(b) once it has been sealed(GL), the court must serve a copy of it on each party to the proceedings.
(2) Unless the court directs otherwise, any order made otherwise than at trial must be served on –
(a) the applicant and the respondent; and
(b) any other person on whom the court orders it to be served.
(Rule 6.21 sets out who is to serve a document other than the claim form.)
Where the party on whom a judgment or order is to be served is acting by a solicitor, the court may order the judgment or order to be served on the party as well as on his solicitor.
(1) This rule applies where all the parties agree the terms in which a judgment should be given or an order should be made.
(2) A court officer may enter and seal(GL) an agreed judgment or order if –
(a) the judgment or order is listed in paragraph (3);
(b) none of the parties is a litigant in person; and
(c) the approval of the court is not required by these Rules, a practice direction or any enactment before an agreed order can be made.
(3) The judgments and orders referred to in paragraph (2) are –
(a) a judgment or order for –
(i) the payment of an amount of money (including a judgment or order for damages or the value of goods to be decided by the court); or
(ii) the delivery up of goods with or without the option of paying the value of the goods or the agreed value.
(b) an order for –
(i) the dismissal of any proceedings, wholly or in part;
(ii) the stay(GL) of proceedings on agreed terms, disposing of the proceedings, whether those terms are recorded in a schedule to the order or elsewhere;
(iii) the stay of enforcement of a judgment, either unconditionally or on condition that the money due under the judgment is paid by instalments specified in the order;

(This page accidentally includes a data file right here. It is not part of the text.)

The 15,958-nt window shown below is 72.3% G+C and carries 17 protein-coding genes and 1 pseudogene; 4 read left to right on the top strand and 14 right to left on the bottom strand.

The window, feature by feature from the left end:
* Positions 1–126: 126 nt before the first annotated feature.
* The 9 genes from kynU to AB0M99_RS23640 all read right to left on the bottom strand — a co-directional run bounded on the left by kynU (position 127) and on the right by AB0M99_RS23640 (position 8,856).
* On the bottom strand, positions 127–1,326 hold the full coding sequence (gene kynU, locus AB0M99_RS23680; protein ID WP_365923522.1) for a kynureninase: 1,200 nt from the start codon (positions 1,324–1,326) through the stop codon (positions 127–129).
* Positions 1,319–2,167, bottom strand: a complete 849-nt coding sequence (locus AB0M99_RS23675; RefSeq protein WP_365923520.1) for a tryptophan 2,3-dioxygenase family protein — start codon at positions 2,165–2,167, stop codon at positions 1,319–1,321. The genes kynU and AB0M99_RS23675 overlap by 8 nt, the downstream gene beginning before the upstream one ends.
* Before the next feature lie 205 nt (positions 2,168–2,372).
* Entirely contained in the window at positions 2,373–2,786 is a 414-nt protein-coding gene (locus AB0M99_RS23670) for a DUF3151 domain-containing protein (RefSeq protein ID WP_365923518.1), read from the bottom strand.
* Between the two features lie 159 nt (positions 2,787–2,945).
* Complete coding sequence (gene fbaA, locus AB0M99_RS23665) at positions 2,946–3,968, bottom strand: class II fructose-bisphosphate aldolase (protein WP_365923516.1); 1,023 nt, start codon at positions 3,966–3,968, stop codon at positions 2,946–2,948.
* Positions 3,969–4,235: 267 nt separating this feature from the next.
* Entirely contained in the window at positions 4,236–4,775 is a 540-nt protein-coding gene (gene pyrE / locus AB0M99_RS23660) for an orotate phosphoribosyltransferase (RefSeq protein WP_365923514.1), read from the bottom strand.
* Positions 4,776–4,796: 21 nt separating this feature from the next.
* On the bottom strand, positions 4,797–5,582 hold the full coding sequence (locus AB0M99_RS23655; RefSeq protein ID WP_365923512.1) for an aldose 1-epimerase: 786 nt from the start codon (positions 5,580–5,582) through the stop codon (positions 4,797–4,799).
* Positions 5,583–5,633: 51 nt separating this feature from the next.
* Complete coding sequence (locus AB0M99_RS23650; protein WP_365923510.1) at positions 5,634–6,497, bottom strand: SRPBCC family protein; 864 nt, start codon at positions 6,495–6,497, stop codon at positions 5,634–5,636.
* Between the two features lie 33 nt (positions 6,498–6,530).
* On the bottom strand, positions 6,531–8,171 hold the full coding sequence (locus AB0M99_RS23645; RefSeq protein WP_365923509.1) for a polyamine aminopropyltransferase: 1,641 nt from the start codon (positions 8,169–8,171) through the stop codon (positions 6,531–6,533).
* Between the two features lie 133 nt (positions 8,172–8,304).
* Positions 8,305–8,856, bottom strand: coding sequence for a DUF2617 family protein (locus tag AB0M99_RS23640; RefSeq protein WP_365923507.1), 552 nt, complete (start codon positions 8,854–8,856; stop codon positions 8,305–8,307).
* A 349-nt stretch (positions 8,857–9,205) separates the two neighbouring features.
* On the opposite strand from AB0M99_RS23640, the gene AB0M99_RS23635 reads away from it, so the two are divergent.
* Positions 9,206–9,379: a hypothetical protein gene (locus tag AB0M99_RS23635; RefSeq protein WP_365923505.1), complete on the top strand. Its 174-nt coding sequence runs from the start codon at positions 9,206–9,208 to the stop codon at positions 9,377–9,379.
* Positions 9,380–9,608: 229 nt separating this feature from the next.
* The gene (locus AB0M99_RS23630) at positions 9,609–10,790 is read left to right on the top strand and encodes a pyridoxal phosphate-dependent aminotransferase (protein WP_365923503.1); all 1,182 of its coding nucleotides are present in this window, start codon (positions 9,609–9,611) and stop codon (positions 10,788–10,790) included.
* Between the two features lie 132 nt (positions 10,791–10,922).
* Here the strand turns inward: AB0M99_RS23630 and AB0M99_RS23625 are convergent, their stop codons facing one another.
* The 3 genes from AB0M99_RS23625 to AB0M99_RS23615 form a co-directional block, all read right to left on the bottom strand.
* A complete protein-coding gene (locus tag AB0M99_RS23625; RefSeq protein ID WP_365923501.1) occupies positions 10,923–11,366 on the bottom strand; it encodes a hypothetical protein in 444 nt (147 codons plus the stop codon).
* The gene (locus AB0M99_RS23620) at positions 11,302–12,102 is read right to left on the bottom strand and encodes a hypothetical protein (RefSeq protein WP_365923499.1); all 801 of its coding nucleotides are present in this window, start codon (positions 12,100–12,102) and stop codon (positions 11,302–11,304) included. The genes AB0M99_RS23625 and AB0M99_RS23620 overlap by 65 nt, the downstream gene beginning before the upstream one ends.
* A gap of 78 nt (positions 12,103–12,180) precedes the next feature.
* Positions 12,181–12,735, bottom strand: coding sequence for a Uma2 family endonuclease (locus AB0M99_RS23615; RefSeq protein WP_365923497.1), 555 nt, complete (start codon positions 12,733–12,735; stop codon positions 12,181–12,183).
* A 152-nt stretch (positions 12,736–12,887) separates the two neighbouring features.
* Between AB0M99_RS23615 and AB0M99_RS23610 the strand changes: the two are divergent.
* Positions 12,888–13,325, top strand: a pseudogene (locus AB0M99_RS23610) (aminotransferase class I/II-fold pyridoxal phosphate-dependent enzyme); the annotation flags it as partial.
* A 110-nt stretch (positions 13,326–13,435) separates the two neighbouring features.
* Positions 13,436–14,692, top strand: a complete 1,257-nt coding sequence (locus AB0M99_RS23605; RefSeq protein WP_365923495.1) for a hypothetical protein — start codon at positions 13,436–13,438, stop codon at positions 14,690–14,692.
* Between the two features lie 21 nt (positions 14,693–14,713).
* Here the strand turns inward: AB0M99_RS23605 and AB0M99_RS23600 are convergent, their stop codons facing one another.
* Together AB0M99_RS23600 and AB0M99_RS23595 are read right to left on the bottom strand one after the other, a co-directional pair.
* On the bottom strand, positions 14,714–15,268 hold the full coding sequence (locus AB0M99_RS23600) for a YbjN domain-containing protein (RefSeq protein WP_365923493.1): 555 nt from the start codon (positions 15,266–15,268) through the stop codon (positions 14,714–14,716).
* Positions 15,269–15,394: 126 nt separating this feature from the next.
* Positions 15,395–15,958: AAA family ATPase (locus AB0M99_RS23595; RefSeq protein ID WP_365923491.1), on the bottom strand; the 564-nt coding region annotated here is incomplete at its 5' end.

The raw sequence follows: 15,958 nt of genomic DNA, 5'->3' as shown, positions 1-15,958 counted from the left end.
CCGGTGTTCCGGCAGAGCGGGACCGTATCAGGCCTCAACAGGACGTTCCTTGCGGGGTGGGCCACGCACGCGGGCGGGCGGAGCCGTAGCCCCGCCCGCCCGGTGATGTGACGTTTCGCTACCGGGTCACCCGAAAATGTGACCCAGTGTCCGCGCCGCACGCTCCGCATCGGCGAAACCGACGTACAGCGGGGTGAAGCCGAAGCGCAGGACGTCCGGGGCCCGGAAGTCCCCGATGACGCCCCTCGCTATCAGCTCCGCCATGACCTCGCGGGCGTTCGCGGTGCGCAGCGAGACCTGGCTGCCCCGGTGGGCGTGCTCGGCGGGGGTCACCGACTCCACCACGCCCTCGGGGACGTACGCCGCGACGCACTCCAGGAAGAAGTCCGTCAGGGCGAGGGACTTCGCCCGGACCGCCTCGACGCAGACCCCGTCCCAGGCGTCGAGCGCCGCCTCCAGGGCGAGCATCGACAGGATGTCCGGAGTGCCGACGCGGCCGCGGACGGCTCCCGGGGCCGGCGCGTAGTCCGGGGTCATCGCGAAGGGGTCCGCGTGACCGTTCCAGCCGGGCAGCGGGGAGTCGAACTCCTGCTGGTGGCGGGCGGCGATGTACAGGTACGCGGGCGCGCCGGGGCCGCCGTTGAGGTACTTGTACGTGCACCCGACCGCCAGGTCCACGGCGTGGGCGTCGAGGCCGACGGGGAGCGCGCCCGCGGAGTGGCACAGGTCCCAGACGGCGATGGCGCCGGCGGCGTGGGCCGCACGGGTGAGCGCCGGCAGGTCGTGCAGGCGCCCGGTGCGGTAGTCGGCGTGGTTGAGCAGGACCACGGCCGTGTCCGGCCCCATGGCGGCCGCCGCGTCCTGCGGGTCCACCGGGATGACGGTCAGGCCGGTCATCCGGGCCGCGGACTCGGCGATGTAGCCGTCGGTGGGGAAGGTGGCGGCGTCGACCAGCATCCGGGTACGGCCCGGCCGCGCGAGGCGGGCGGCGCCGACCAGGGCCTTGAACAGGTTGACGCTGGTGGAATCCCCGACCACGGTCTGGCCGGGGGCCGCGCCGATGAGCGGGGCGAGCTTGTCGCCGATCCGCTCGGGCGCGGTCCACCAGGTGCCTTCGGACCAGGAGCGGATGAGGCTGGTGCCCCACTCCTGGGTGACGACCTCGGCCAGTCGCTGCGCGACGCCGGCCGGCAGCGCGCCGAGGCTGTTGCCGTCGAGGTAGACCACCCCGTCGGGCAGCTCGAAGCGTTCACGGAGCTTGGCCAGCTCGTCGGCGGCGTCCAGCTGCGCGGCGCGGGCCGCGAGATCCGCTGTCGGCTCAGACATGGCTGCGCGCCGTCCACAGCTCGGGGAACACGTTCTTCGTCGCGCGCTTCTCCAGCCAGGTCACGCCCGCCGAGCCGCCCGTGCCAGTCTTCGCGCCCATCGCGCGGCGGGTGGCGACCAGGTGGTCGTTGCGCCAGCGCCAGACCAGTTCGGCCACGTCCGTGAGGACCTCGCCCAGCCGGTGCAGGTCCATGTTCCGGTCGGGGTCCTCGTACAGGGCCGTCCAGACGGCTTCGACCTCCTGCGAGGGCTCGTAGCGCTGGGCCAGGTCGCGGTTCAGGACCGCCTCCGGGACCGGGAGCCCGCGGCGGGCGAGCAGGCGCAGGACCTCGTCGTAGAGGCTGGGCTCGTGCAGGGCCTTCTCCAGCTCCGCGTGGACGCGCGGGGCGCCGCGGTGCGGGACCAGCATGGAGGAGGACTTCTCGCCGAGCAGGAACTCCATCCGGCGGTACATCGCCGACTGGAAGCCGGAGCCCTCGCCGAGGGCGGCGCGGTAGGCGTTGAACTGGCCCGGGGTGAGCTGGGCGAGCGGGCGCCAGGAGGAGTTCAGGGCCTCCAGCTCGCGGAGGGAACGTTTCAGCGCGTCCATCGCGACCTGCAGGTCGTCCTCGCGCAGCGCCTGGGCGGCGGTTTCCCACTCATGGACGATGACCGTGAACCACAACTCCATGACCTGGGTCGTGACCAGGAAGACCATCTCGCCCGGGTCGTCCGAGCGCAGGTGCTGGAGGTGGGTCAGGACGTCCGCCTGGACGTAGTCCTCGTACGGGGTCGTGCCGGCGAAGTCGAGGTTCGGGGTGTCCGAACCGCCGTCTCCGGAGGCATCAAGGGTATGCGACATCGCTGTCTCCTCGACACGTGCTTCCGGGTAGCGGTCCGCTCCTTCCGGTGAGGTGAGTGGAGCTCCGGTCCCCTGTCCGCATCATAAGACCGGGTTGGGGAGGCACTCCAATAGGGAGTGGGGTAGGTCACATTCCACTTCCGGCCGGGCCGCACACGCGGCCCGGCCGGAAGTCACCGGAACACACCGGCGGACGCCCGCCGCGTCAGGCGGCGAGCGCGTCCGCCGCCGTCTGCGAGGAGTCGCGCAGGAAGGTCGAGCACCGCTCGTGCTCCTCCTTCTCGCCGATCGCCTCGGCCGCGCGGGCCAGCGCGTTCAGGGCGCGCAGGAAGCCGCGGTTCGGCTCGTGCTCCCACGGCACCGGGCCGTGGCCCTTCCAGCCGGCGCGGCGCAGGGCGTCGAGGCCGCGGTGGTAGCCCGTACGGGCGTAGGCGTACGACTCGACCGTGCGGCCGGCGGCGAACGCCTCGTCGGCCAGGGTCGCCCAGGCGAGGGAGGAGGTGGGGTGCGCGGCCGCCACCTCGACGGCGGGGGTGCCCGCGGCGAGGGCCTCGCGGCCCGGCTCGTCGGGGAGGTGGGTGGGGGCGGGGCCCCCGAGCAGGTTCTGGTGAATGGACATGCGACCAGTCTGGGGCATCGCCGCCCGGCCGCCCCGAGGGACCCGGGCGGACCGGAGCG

(iv) the setting aside under Part 13 of a default judgment which has not been satisfied;
(v) the payment out of money which has been paid into court;
(vi) the discharge from liability of any party;
(vii) the payment, assessment or waiver of costs, or such other provision for costs as may be agreed.
(4) Rule 40.3 (drawing up and filing of judgments and orders) applies to judgments and orders entered and sealed by a court officer under paragraph (2) as it applies to other judgments and orders.
(5) Where paragraph (2) does not apply, any party may apply for a judgment or order in the terms agreed.
(6) The court may deal with an application under paragraph (5) without a hearing.
(7) Where this rule applies –
(a) the order which is agreed by the parties must be drawn up in the terms agreed;
(b) it must be expressed as being ‘By Consent’;
(c) it must be signed by the legal representative acting for each of the parties to whom the order relates or, where paragraph (5) applies, by the party if he is a litigant in person.
(1) A judgment or order takes effect from the day when it is given or made, or such later date as the court may specify.
(2) This rule applies to all judgments and orders except those to which rule 40.10 (judgment against a State) applies.
(1) Where interest is payable on a judgment pursuant to section 17 of the Judgments Act 18381 or section 74 of the County Courts Act 19842, the interest shall begin to run from the date that judgment is given unless –
(a) a rule in another Part or a practice direction makes different provision; or
(b) the court orders otherwise.